So congressman Andrew Clyde believes the Jan. 6 riot was “no insurrection.” He believes videos we watched in horror in real-time showed “orderly” tourists paying a respectful visit to our nation’s hallowed halls. He said so in a congressional hearing. Don’t believe your own eyes, he said, in effect, just like Donald Trump said, “Don’t believe what you see. Believe what I tell you.” Let’s ask the cult followers of Jim Jones how that belief system worked out for them.
Clyde is not the only Athens representative guilty of delusional comments. Jody Hice claimed—in the same hearing where Clyde surrendered any claim on reality—that Trump actually encouraged a peaceful gathering and display of patriotism. Those words did not come from Trump’s mouth until hours into the deadly rampage at the Capitol.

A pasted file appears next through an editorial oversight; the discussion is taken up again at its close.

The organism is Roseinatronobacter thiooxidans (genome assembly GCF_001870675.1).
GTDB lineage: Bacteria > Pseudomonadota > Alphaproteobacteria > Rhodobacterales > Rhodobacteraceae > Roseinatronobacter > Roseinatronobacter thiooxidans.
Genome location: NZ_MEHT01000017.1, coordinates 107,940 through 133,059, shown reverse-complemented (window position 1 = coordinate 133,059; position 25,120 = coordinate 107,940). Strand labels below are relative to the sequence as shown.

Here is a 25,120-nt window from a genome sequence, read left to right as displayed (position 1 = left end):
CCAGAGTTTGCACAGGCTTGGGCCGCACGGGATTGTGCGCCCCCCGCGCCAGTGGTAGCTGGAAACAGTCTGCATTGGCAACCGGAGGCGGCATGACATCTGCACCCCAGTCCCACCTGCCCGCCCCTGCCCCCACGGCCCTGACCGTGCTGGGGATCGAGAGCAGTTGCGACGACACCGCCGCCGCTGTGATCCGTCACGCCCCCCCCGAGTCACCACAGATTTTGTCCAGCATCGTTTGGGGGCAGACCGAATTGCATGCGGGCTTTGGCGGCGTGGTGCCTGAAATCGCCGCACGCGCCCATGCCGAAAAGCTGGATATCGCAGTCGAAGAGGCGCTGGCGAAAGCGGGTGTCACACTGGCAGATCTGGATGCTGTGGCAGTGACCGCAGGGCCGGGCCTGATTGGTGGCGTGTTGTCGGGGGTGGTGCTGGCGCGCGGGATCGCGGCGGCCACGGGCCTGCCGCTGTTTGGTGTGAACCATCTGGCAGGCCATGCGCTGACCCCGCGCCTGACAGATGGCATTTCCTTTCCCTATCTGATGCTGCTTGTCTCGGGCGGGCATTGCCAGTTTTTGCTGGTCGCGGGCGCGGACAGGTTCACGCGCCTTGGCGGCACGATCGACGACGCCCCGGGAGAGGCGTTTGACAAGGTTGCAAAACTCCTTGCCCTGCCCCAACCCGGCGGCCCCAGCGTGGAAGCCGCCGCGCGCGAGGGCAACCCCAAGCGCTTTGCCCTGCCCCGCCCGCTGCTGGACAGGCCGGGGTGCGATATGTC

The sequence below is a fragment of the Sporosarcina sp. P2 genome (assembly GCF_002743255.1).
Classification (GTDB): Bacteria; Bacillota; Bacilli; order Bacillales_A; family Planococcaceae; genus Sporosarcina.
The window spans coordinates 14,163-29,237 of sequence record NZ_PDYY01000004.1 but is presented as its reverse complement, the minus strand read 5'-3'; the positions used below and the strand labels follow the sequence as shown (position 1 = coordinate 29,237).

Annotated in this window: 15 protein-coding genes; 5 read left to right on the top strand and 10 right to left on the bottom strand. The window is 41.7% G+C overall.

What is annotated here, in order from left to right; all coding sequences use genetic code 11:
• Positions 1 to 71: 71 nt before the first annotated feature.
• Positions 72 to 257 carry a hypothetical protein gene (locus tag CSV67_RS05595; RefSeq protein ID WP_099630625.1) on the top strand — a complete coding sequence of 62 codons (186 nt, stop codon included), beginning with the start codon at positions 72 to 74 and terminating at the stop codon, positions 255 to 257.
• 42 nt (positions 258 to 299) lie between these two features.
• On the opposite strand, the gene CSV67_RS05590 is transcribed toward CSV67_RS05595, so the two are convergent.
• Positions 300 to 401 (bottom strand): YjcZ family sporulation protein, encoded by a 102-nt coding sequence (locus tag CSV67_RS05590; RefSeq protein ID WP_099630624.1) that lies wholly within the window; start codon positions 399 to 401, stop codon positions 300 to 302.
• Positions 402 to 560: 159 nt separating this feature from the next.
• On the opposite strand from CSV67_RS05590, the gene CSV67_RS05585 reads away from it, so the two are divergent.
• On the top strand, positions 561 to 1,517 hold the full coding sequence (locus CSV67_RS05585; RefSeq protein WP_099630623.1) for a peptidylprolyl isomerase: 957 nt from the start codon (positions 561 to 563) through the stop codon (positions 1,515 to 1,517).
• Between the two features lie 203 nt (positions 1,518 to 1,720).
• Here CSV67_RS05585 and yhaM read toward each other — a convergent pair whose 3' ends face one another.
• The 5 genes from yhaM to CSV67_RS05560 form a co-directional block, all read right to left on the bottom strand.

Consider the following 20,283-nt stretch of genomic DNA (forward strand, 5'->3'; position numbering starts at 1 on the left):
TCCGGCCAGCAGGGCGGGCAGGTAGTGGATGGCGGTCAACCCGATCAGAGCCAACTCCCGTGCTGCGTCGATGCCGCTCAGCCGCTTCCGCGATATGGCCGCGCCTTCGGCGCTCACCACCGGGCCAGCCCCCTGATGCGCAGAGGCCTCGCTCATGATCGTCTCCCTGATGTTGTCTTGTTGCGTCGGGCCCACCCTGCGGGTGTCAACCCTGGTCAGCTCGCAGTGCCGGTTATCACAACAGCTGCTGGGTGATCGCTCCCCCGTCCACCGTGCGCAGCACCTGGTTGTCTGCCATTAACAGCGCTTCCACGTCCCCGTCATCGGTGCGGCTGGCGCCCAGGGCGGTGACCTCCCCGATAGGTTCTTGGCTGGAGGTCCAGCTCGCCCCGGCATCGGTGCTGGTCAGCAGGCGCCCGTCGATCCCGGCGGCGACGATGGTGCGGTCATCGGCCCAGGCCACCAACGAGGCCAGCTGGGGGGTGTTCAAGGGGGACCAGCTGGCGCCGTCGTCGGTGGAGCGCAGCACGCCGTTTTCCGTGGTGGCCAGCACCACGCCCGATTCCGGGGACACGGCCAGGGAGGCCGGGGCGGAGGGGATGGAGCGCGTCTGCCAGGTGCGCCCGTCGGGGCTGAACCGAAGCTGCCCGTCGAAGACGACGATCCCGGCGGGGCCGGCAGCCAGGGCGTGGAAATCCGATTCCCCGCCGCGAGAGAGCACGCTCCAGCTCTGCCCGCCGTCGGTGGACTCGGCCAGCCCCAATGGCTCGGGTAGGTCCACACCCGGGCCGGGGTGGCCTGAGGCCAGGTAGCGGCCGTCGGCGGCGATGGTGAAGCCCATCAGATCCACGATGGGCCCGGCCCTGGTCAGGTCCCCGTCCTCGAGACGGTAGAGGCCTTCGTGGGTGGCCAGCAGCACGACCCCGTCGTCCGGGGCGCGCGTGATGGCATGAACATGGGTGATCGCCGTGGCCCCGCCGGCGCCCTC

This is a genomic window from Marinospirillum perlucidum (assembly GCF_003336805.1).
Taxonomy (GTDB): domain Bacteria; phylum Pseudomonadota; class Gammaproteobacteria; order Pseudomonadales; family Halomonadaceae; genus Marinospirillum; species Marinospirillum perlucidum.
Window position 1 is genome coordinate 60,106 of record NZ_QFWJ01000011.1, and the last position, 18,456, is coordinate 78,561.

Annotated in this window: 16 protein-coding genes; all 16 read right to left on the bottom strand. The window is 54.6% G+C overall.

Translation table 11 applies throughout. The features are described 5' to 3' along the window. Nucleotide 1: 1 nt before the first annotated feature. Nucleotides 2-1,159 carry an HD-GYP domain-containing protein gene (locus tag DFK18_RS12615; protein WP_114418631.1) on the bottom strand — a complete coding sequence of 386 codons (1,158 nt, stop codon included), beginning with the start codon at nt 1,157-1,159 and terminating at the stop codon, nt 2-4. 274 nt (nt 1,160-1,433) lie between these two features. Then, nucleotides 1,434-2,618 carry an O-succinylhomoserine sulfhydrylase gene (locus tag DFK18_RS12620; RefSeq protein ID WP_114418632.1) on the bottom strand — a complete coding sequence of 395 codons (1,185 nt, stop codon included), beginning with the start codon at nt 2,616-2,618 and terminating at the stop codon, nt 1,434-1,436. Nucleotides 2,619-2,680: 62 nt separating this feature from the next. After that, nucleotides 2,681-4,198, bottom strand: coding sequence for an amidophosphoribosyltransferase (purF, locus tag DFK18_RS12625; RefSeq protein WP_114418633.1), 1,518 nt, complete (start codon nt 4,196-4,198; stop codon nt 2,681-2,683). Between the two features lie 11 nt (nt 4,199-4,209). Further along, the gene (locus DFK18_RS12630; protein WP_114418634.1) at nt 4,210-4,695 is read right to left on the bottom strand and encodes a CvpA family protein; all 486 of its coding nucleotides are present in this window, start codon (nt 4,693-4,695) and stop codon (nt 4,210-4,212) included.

Both Clyde and Hice should be admitted to a place where they can receive treatment for their delusional thinking. Delusion is defined as “a false belief held in spite of invalidating evidence, especially as a condition of certain forms of mental illness.” A dictionary should publish photos of Clyde and Hice next to that definition. There are no better examples.
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